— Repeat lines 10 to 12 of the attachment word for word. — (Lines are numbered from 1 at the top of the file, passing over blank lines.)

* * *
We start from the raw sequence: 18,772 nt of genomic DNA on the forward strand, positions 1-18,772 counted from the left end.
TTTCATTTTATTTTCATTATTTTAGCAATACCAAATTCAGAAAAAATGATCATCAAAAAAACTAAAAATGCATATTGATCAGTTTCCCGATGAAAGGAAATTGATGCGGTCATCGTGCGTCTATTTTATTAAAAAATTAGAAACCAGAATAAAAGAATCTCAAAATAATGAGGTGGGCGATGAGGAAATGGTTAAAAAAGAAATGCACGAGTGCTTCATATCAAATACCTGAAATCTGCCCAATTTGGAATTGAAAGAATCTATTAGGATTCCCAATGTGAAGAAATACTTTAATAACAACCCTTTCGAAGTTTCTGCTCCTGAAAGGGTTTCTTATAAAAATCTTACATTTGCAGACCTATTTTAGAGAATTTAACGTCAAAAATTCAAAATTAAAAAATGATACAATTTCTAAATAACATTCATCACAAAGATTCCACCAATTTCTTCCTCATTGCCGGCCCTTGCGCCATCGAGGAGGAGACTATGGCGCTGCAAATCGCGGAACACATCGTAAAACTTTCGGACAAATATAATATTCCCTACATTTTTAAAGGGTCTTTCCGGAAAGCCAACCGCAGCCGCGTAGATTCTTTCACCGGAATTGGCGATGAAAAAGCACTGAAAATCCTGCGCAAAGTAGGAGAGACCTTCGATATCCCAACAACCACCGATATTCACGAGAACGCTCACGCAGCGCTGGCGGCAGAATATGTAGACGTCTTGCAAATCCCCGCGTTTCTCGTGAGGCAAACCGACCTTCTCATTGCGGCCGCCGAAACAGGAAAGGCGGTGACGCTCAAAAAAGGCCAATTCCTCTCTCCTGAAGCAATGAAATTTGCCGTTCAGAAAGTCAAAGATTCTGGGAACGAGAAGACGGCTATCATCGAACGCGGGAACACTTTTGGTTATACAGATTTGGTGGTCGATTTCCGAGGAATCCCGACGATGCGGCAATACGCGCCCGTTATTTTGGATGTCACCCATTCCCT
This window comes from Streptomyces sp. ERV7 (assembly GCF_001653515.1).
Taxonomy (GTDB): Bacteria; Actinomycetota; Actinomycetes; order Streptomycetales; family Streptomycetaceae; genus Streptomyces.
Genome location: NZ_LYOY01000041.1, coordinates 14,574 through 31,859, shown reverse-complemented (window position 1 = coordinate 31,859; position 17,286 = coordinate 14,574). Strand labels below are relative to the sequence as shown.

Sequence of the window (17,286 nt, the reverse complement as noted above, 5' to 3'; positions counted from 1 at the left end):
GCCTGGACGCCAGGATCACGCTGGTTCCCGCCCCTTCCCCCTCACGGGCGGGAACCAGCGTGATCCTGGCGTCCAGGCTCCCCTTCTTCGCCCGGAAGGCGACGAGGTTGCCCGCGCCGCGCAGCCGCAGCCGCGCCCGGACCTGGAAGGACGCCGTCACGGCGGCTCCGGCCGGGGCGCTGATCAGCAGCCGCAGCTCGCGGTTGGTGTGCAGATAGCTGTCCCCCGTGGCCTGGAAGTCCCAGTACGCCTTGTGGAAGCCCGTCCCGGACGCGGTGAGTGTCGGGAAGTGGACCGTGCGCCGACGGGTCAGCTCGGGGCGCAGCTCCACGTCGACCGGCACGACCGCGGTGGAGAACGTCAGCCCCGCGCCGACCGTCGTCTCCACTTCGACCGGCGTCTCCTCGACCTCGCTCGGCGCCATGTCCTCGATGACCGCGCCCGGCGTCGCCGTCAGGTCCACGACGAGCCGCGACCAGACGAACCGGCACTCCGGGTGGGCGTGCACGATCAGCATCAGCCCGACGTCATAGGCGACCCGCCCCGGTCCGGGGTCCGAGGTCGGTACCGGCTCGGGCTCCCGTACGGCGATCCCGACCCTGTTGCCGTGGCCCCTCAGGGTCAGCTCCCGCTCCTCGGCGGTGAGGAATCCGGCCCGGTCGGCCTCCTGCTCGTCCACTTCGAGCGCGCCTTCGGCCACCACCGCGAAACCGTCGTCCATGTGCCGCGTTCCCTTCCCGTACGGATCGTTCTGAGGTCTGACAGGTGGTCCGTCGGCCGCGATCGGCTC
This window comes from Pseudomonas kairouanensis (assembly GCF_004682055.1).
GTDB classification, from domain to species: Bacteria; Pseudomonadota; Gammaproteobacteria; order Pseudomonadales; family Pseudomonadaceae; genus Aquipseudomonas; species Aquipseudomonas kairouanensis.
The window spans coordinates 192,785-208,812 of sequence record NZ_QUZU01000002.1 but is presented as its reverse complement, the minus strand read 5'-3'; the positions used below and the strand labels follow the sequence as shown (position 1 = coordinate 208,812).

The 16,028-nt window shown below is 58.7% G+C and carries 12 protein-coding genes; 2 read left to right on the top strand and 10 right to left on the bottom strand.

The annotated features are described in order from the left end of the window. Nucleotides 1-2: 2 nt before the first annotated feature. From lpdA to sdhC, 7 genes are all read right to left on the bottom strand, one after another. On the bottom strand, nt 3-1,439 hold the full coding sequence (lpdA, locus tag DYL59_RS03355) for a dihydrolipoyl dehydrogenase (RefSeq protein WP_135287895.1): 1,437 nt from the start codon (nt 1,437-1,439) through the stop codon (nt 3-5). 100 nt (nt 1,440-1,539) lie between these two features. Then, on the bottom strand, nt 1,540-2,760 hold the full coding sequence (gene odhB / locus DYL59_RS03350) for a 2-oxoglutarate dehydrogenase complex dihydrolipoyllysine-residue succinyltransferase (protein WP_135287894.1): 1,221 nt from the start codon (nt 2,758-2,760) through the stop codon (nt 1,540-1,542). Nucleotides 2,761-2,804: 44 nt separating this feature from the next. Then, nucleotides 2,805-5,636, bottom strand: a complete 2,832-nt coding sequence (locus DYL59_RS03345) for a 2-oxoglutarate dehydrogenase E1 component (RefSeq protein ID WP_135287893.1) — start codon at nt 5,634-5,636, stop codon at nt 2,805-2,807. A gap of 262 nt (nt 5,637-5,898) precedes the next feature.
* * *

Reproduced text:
The window spans coordinates 192,785-208,812 of sequence record NZ_QUZU01000002.1 but is presented as its reverse complement, the minus strand read 5'-3'; the positions used below and the strand labels follow the sequence as shown (position 1 = coordinate 208,812).

The 16,028-nt window shown below is 58.7% G+C and carries 12 protein-coding genes; 2 read left to right on the top strand and 10 right to left on the bottom strand.

The annotated features are described in order from the left end of the window. Nucleotides 1-2: 2 nt before the first annotated feature. From lpdA to sdhC, 7 genes are all read right to left on the bottom strand, one after another. On the bottom strand, nt 3-1,439 hold the full coding sequence (lpdA, locus tag DYL59_RS03355) for a dihydrolipoyl dehydrogenase (RefSeq protein WP_135287895.1): 1,437 nt from the start codon (nt 1,437-1,439) through the stop codon (nt 3-5). 100 nt (nt 1,440-1,539) lie between these two features. Then, on the bottom strand, nt 1,540-2,760 hold the full coding sequence (gene odhB / locus DYL59_RS03350) for a 2-oxoglutarate dehydrogenase complex dihydrolipoyllysine-residue succinyltransferase (protein WP_135287894.1): 1,221 nt from the start codon (nt 2,758-2,760) through the stop codon (nt 1,540-1,542). Nucleotides 2,761-2,804: 44 nt separating this feature from the next. Then, nucleotides 2,805-5,636, bottom strand: a complete 2,832-nt coding sequence (locus DYL59_RS03345) for a 2-oxoglutarate dehydrogenase E1 component (RefSeq protein ID WP_135287893.1) — start codon at nt 5,634-5,636, stop codon at nt 2,805-2,807. A gap of 262 nt (nt 5,637-5,898) precedes the next feature.